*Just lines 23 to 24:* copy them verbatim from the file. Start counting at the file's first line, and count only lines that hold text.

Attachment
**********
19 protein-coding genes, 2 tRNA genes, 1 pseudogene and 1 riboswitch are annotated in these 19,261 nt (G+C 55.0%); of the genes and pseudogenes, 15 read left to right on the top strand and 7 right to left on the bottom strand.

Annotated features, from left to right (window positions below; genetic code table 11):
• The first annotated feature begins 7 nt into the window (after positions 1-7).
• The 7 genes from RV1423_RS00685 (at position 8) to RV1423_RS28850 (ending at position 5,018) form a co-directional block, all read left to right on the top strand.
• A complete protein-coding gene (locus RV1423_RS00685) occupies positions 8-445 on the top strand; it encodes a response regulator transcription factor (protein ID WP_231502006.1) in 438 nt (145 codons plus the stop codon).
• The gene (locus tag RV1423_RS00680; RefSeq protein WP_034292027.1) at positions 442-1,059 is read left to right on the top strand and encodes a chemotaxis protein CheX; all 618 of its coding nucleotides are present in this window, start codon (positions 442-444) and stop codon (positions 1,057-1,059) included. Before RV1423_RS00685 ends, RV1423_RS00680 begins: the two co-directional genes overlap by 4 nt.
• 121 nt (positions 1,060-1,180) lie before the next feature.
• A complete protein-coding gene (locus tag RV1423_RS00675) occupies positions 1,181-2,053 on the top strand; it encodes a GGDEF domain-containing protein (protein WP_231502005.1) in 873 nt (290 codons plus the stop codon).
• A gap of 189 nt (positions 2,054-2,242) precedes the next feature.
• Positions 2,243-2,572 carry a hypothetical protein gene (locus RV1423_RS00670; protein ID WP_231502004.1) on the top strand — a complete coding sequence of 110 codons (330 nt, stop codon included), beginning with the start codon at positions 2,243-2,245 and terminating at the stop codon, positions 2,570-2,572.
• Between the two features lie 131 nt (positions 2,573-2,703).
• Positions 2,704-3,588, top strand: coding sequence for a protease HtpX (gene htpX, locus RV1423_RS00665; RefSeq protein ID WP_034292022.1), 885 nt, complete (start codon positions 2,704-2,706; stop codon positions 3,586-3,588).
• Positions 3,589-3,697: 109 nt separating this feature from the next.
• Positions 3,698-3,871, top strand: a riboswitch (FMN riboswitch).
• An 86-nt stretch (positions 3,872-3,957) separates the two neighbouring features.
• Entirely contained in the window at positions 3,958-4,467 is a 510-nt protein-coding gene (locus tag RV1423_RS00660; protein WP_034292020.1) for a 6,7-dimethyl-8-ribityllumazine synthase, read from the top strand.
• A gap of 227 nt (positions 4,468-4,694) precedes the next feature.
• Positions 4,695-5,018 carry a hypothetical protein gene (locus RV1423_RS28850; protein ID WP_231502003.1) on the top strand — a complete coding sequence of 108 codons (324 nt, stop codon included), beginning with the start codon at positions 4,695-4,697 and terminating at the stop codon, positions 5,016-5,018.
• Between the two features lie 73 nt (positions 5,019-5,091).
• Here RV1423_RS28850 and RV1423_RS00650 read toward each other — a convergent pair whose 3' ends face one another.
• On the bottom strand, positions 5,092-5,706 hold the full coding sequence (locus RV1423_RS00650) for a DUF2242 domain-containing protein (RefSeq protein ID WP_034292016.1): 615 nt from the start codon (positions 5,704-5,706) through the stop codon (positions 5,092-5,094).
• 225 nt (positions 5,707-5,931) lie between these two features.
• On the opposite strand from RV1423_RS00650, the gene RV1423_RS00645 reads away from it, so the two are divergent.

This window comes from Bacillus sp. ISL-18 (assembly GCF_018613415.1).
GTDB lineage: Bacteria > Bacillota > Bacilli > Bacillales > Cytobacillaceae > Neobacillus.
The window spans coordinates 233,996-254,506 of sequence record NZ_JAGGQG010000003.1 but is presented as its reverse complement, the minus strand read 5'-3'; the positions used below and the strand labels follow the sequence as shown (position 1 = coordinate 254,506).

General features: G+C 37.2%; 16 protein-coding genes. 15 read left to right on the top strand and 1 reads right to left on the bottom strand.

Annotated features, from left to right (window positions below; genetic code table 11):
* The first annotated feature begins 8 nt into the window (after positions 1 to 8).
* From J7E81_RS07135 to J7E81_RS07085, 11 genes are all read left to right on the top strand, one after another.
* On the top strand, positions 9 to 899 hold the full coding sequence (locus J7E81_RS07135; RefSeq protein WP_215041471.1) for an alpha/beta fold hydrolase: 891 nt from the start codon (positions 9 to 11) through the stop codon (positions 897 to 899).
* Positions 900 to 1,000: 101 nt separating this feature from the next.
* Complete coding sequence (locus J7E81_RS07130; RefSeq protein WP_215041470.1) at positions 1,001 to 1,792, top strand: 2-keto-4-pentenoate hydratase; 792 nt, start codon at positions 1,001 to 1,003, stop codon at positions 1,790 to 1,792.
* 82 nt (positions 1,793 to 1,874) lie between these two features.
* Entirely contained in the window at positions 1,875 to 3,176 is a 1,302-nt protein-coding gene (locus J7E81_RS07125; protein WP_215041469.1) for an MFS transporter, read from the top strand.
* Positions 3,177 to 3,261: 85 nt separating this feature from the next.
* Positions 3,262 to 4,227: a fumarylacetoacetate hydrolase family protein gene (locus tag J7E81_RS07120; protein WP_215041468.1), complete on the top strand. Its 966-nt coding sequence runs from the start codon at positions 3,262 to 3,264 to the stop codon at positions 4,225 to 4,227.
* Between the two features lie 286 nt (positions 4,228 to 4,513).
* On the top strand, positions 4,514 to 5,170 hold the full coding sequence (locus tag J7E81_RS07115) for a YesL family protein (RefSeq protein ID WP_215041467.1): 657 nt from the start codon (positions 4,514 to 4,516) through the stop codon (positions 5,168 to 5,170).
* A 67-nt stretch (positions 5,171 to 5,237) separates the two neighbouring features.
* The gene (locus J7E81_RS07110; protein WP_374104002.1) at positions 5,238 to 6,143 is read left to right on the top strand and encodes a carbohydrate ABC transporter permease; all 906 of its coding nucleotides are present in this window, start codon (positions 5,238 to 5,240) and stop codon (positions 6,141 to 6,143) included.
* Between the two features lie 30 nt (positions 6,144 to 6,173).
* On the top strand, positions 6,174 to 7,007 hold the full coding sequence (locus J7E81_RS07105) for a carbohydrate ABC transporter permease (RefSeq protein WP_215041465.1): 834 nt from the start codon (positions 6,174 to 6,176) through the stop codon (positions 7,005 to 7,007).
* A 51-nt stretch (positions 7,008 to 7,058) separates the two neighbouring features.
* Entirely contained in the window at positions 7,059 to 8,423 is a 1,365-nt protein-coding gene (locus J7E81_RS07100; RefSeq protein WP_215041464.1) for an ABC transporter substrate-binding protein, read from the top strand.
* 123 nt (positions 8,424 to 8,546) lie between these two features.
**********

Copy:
• On the opposite strand from RV1423_RS00650, the gene RV1423_RS00645 reads away from it, so the two are divergent.

This window comes from Bacillus sp. ISL-18 (assembly GCF_018613415.1).